By Morvern Rennie
The picture above accurately describes my feelings every time I read a musing on whether Greens should join, ally with or vote for Labour from now on.
Twice in the General Election campaign people suggested that I should stand for Labour (Scottish Greens will understand the lols) instead of the Greens to get elected. Is it not more important to just get elected, after all?
I joined the Scottish Greens during the independence referendum because I supported independence but couldn’t bring myself to join the SNP due to their new laboury environmental tokenism. I didn’t doubt the sincerity of my SNP (or Liberal, Labour even Tory) pals in wanting to tackle climate change but when the chips are down Independence takes precedence. Everything else is for ‘after Indy’.
We need a party that, when the chips are down, defaults to ‘whatever’s best for the environment’. Even when I see great differences between my personal approach and other members I know, were they elected, they would vote the right way on Green issues. No other party can truthfully claim that. As the climate crisis worsens the need for a party who’s raison d’être is the environment becomes critical.
It’s not enough to have ‘Green crap’ on your policy platform. You need to centre the environment across your policy platform. We support both independence and the European Union for the same reason – subsidiarity. Our environment has no borders and it therefore makes sense to work internationally. It is also true that when people are empowered by effective and open local government they make better decisions for the environment. For Greens, Yes and Remain sit comfortably together because the beneficiary in both cases is the environment.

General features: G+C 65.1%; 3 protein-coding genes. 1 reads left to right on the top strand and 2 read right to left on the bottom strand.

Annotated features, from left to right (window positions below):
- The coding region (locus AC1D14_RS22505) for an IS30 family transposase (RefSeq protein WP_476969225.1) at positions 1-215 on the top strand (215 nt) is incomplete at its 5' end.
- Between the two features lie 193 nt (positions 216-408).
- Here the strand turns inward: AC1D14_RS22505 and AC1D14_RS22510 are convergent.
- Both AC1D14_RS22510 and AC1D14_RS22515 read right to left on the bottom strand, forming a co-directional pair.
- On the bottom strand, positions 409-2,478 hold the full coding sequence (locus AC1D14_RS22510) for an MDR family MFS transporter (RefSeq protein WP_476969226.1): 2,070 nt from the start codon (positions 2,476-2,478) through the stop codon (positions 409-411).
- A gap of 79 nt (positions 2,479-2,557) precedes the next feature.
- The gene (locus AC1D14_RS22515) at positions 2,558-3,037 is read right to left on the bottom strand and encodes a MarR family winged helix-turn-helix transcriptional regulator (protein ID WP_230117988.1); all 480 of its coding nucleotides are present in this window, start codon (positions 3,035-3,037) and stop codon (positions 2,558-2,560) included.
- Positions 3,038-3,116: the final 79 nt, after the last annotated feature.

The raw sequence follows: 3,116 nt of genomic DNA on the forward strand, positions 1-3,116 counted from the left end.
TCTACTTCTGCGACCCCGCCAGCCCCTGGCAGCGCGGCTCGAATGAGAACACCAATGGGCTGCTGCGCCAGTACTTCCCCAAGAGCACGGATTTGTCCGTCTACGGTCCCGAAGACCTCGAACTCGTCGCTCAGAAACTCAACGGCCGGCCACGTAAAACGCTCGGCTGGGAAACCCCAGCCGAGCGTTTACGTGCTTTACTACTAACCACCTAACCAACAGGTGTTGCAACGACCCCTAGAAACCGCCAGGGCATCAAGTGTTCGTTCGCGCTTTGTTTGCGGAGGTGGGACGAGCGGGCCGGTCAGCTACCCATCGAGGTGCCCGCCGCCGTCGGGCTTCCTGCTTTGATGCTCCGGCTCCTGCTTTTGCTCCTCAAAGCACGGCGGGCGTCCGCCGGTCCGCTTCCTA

During the general election campaign, a colleague was challenged ‘what are YOU doing for the environment?’ – so he dutifully reeled off a list of personal steps he took from rail travel to recycling. The acceptance of the parameters of this question, for me, is the very crux of why we so desperately need Greens elected. We are a political party precisely because individual action, even when coordinated, is not enough to effect the radical change needed to save the environment.
Only government has power to legislate for the sort of wholesale, legally enforceable change required. The job of the government, in my opinion, is to make the right choice not the easy choice or the one most likely to curry party political advantage. Where the free market or individual choice fail to produce a green outcome the government must legislate to rectify this. It shouldn’t be cheaper for me to fly to Scotland and see my family than take the train. The ‘free market’ isn’t able to achieve this outcome therefore the Government needs to take action through rail re-nationalisation.
We need to make the uniquely green case for policies and accept that Labour (or the Liberals or SNP) will have their own reasons for supporting the same policy. Even if you find the Labour rationale more convincing – we still need to make the green case. The way change will be achieved is to build consensus from a variety of different perspectives and we have to accept that sometimes we will be advocating the weaker argument.
To those who grumble that makes us a single issue party, well, it’s the environment – stupid.
We couldn’t live without it.